Sunday, July 15, 2012
Previewing Big Ten Football: Penn State
It wasn't a coincidence that I'm doing the preview for PSU this week. I know in light of recent events things have been difficult in Happy Valley, but there will be football. I've heard a lot of media coverage involving Freeh Report, and many analysts give their opinions. I'm not going to go into that here. I will say though, that for those who think Penn St deserves a football ban, they are way off base. Let's concentrate solely on football.
As everyone knows, JoePa is gone. Recent events aside, he leaves behind a program where he coached for over 40 years, with over 400 wins. Replacing Paterno is no easy task, and so they decided to bring in Bill O'Brien, the offensive coordinator of the AFC champion New England Patriots. O'Brien began his coaching career in 1993 with Brown before spending more than a decade coaching in the ACC. He joined the New England Patriots in 2007. O'Brien is the first new coach in over 46 years, so some fans might have to give him some time to work in his system and see how he views the program. It's a learning curve every program has to face when a new regime comes in, and Penn St hasn't had to go through it in a long time. With only 12 returning starters, look for the Nittany Lions to have a rough season on the field.
Once again, Penn St has a quarterback issue to begin the season. It's been a few years since they've had a permanent starter, and I don't think this season will be any different. Matt McGloin, Rob Bolden, and Paul Jones will probably all see some reps, but I think McGloin will be the frontrunner. McGloin and Bolden combined to throw for over 2000 yds last season, but with only 10 touchdowns and 12 interceptions. Those numbers need to spike considerably in order to compete on the field. Also, keep in mind that most of their offense last season was run-based due to the ineffectiveness of the quarterbacks. O'Brien favors tight-end schemes, preferably two-tight-end sets like we saw in New England, and hopefully that will set up the passing game easier.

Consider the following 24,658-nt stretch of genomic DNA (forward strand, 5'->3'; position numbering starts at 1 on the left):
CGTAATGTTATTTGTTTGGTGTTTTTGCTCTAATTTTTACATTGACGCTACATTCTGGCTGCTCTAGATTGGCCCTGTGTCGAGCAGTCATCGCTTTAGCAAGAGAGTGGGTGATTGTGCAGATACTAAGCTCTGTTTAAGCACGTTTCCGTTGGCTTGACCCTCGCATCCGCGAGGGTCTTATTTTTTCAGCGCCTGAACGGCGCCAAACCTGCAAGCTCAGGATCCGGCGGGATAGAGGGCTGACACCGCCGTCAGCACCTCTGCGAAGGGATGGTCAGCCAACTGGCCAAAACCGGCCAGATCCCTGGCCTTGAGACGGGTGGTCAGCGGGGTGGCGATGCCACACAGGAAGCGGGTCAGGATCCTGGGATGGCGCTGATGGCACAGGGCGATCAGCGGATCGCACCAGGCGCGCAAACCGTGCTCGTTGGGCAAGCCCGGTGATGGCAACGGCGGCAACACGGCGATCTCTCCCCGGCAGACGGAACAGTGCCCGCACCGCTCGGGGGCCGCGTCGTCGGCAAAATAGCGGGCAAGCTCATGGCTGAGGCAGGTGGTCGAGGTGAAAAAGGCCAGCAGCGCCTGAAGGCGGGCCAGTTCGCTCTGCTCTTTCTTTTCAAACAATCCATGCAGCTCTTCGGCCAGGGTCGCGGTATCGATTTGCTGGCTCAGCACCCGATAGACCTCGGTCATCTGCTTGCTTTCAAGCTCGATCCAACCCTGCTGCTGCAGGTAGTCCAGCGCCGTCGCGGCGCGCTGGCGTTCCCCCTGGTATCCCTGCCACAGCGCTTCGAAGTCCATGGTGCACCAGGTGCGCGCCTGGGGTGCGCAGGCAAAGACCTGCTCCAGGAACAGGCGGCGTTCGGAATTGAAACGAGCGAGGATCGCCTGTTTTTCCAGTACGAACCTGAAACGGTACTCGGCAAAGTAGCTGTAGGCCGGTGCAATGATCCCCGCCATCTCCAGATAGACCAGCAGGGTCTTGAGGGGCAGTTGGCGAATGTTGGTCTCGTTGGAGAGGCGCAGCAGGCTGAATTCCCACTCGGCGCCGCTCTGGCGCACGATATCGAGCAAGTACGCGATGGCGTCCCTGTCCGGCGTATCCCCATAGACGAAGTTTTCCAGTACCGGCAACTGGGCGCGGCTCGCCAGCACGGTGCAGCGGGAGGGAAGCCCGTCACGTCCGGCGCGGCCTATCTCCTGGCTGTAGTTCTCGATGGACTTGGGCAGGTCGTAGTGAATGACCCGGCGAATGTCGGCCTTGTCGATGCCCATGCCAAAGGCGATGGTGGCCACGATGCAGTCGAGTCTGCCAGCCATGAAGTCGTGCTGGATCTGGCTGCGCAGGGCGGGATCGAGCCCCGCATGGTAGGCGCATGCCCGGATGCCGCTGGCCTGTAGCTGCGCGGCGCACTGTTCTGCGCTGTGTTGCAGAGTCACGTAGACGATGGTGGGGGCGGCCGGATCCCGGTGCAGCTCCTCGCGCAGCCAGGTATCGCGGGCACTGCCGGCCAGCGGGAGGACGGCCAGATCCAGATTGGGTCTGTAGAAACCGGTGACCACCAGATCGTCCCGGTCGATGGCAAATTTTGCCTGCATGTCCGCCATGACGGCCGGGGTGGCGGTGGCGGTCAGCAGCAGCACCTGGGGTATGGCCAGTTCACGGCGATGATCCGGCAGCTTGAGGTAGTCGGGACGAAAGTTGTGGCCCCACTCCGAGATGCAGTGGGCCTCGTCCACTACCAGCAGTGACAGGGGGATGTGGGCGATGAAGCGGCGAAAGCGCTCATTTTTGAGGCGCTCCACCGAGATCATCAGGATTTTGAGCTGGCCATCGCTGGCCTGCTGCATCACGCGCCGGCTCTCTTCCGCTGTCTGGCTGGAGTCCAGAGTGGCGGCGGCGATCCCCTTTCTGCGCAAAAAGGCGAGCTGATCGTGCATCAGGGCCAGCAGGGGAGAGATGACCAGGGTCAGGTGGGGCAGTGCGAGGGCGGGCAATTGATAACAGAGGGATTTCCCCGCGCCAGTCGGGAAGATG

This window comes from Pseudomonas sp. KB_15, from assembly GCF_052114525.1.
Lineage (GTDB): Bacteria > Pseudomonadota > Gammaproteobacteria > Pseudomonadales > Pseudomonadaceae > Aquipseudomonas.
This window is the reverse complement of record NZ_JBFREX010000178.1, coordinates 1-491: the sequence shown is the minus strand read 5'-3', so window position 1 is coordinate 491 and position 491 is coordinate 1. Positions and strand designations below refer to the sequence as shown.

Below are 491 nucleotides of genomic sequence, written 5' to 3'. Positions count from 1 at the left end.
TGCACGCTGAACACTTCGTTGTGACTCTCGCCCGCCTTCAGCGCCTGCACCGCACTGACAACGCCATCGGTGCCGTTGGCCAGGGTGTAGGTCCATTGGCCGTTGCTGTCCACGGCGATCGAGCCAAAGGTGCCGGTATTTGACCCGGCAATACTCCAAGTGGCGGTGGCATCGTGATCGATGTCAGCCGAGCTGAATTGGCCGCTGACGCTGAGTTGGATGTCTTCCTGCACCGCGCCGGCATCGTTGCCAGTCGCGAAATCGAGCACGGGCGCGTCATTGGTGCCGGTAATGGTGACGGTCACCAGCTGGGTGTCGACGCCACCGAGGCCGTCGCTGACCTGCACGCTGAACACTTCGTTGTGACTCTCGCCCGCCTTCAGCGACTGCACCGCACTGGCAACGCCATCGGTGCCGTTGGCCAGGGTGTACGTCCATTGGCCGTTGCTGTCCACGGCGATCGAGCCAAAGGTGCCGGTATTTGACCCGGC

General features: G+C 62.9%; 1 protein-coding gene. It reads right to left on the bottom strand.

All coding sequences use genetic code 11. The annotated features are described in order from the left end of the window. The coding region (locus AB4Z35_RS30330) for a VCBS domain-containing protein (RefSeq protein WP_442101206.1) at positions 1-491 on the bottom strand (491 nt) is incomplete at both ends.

If by any chance they make a bowl game, or shine on the field in any way, it will be because of Silas Redd. Redd ran for over 1200 yds and 7 touchdowns last season, and if the offensive line is cohesive, he could get much more.
The receiving core is pretty average for the Big Ten. Gone is sure handed Derek Moye and what is left is Justin Smith and Devon Brown. Both receivers fared well last season, but will need to step it up a notch. Tights ends Kevin Haplea and Garry Gilliam might see more action under O'Brien but again, it all comes back to who is throwing it to them.
The defense, nicknamed "Linebacker U" is always strong and scrappy for Penn St. Despite all of the distractions last year, Penn State finished first in the league in points allowed. The secondary is a big question mark for the Nittany Lions. They will be starting a new pair of corners and safeties. The front seven will have to be better since they need to replace a few starters there as well. One problem some foresee is the hiring of Ted Roof as defensive coordinator. Yes, Roof had the same position at Auburn when they won the national championship. Yet last year, they stunk up the place, losing leads in almost every game and being blown out consistently. If that was a one time deal, then great for Penn St. Otherwise, it could be a problem.
Penn St lucked out in some ways this year. They don't have Michigan or MSU on their schedule, who are two of the stronger programs in the conference. Non-conference foes such as Ohio, Navy, and Temple will hopefully be wins, but Virginia is being built into a strong contender so I doubt they make it past them without a loss.
Bottom line, PSU is in for a rough season. With the major turmoil going on outside of the field, a new head coach, and uncertainty at quarterback; the horizon looks bleak for this year. I think they'll do what they can to inch by.
Penn State Predictions:
Big Ten Finish: 9th
Ability To Compete With Top Teams: Extremely Small
Upset Status: Small
Bowl Status: None